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Wright Through My Eyes: Jackson Riffle

Photos by Tonia Schauer, Studio Nine Photography

Wright State student Jackson Riffle, double major in piano performance and percussion performance, chose Wright State to help him build his resume and make connections as an active performer, teacher and composer.

Background of music

Growing up around the area, Riffle went to Newton High School where he got an early start on his musical career.

“My mom is an elementary music teacher and my family is very musical,” said Riffle. “[Music] has always been a part of my family from childhood.”

Riffle started piano lessons in first grade and joined high school band in fifth grade. Later, during his sophomore year of high school, Riffle began taking lessons from a professor at Wright State.

Soon thereafter, Riffle started entering and winning competitions. This is when majoring in music seemed to become a real possibility for him.

Double major and busy schedule

According to Riffle, double majoring is as difficult as it sounds, especially a double major in performance.

As opposed to majoring in music education, getting a job isn’t quite the same.

“Getting the piece of paper saying you graduate doesn’t get you a job,” said Riffle.

With performance majors, according to Riffle, it isn’t so much about your in classroom performance as it is your outside experiences.

“Realistically, your time here is about getting better so you can take auditions,” said Riffle. “That is how you win a job. It’s about how you play.”

A double major keeps Riffle quite busy, not just with classes, but with recitals, auditions, symphonies and outside gigs.

“Professional auditions are extremely stressful,” said Riffle. “It’s like you study for months and months and then all of a sudden it’s like 10 minutes of your time and then you mess something up that you’ve never messed up before. It’s like a false representation.”

According to Riffle, there are alot of components that go into his curriculum. In a particular week, Riffle takes an orchestration class, music theory and ensembles.

“We have classes that meet three days a week for an hour and a half each day,” said Riffle. “That’s one credit hour.”

A big component of a performance major’s education takes place outside of school whether it is teaching in a classroom, playing in a symphony orchestra or playing in other concerts and gigs.

“There is outside stuff that takes time,” said Riffle. “And of course the outside stuff is stuff that counts to put on your resume.”

The Wright fit

Riffle had been coming to WSU long before college, and after seeing the competitiveness and culture of the college, it only seemed right.

“I saw the studio culture and the vibe and how professional the percussion studio was and I wanted to be a part of that,” said Riffle.

Riffle is originally from around the area and this was another factor in his decision to come to WSU. The Dayton community is something that Riffle would have missed if he were to go somewhere else.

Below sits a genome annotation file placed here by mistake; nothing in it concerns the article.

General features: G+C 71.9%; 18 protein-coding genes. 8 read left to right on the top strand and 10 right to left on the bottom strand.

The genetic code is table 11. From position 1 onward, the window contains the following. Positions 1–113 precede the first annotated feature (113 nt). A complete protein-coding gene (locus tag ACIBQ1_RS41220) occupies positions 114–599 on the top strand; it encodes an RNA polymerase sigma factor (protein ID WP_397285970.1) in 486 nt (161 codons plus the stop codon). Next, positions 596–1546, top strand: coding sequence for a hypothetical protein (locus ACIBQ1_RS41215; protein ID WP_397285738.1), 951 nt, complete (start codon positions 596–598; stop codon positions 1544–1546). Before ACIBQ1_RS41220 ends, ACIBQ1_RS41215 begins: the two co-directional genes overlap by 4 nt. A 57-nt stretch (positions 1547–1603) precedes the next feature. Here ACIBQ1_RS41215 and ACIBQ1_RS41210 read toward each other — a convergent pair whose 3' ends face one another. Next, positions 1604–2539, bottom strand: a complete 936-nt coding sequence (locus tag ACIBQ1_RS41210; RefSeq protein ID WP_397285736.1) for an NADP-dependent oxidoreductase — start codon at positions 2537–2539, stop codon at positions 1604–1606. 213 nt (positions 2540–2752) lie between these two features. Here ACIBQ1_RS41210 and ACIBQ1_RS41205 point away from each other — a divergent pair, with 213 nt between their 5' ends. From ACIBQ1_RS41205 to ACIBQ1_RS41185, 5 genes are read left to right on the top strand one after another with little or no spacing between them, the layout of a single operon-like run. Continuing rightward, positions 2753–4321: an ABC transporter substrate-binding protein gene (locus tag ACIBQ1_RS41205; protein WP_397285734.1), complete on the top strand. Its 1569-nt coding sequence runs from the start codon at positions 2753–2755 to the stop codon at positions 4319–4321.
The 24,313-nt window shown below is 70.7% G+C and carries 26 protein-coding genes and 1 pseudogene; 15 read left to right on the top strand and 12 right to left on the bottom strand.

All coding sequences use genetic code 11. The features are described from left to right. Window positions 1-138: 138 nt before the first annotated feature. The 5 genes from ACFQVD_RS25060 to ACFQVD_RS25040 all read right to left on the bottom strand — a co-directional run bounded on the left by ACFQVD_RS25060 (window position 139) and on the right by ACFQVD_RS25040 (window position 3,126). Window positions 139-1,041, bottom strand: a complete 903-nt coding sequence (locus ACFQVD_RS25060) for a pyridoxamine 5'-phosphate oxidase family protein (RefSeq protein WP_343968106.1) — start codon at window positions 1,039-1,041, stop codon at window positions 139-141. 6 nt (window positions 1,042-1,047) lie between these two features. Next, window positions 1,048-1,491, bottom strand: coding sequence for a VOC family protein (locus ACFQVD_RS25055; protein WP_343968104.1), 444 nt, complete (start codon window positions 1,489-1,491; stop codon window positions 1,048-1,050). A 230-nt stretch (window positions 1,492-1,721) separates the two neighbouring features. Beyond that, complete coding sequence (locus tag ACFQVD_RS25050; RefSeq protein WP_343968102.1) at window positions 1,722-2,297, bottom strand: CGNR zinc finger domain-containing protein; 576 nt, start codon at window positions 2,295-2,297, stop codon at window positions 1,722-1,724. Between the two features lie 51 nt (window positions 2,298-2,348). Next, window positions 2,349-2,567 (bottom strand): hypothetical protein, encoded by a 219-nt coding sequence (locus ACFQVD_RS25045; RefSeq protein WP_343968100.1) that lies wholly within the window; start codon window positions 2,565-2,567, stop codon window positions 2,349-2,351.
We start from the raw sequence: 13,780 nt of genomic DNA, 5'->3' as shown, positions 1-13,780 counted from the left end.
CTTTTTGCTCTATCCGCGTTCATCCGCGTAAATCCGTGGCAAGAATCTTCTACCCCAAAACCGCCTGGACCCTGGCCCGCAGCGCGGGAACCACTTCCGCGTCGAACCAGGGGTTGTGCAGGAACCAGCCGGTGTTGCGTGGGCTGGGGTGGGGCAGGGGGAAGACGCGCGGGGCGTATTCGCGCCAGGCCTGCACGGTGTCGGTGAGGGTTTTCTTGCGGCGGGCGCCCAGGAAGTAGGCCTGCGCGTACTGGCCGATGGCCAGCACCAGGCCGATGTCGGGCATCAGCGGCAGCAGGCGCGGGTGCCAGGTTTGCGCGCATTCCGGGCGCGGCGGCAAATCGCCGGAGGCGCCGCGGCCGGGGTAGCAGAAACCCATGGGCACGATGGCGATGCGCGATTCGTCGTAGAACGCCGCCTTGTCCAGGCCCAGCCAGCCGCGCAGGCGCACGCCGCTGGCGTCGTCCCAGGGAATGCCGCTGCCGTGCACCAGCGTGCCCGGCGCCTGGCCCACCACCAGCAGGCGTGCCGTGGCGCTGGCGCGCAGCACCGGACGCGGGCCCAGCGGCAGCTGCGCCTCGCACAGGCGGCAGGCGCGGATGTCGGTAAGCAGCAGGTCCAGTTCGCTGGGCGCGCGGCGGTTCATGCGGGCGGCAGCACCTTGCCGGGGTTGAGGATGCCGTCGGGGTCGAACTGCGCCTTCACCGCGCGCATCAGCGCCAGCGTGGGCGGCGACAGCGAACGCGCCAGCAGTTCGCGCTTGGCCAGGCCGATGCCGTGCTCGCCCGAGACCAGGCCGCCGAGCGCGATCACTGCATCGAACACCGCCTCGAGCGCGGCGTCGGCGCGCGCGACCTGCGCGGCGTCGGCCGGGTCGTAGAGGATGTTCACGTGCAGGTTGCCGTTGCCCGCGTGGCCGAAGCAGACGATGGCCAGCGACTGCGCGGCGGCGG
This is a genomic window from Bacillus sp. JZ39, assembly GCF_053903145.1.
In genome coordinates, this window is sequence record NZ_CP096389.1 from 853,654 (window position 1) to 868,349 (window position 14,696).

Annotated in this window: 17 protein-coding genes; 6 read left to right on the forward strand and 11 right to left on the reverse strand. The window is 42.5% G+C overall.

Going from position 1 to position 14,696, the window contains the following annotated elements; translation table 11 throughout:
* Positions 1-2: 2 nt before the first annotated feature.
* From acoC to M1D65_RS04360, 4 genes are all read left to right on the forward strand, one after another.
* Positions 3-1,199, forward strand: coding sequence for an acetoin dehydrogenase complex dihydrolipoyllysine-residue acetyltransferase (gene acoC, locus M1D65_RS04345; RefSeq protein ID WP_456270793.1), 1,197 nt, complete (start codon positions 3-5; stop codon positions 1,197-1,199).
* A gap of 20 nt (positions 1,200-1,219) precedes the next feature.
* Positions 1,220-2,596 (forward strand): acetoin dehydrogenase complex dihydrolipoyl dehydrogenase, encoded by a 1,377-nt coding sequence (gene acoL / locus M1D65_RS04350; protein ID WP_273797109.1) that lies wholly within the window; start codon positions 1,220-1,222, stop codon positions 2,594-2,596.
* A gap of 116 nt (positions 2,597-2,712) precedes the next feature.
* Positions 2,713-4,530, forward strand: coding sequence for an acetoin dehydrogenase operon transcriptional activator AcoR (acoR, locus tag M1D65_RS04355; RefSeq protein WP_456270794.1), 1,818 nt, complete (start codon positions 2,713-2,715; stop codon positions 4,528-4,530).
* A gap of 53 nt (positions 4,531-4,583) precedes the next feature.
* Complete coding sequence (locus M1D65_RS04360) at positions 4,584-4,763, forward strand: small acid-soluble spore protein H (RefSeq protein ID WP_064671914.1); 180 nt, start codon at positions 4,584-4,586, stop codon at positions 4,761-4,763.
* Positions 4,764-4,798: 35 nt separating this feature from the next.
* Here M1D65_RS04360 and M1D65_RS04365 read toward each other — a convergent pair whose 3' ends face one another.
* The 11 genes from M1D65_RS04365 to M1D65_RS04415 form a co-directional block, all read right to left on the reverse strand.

Ambitious goals

“Ideally [I would like to see myself] in a full-time orchestra job,” said Riffle. “There are not many and usually people have to die for positions to become open.”

As a backup plan, Riffle wants to get his master’s degree and possibly get a part-time orchestra job or teach at a college.

Riffle knows what he wants to do and what his options are, but he is unsure about how realistic his ideas are. Despite this, he is determined to continue on this path and work towards his ambitious goals.

One of the things that Riffle has had to work past is career anxiety. With all of the unknowns, it is easy to worry about what may or may not happen.

“Time management has been difficult and expectations are high,” said Riffle. “There is a lot of career anxiety, especially not knowing and not having a set certification for something you know you’re going to get.”

Community atmosphere and local connection

“There are a lot of moments of temporary gratification and everything,” said Riffle. “But I know in my head that I need to keep going.”

From being a soloist in the Dayton Philharmonic band to performing in a recital at the John Philip Sousa Recital Hall, Riffle has a long list of accomplishments including teaching and composing experience.

Riffle also likes to help local high schools with their marching band programs.

Starting in 2018, Riffle began to help Grove City High School compose marching band music and he continues to use his talent for composing to gain local connections.

“I’ve always been writing stuff,” said Riffle. “I think it’s really fun to write and arrange stuff, especially for marching band. It allows you to put your individual twist on things that people already know.”

Despite the many accomplishments that he is proud of, Riffle knows that there are always bigger goals to work toward to make him better.

“We live in a community where [when] someone does something good, it’s the best thing ever,” said Riffle. “It is good to recognize success, but I’ve taught myself to never settle on one good thing.”

Makenzie Hoeferlin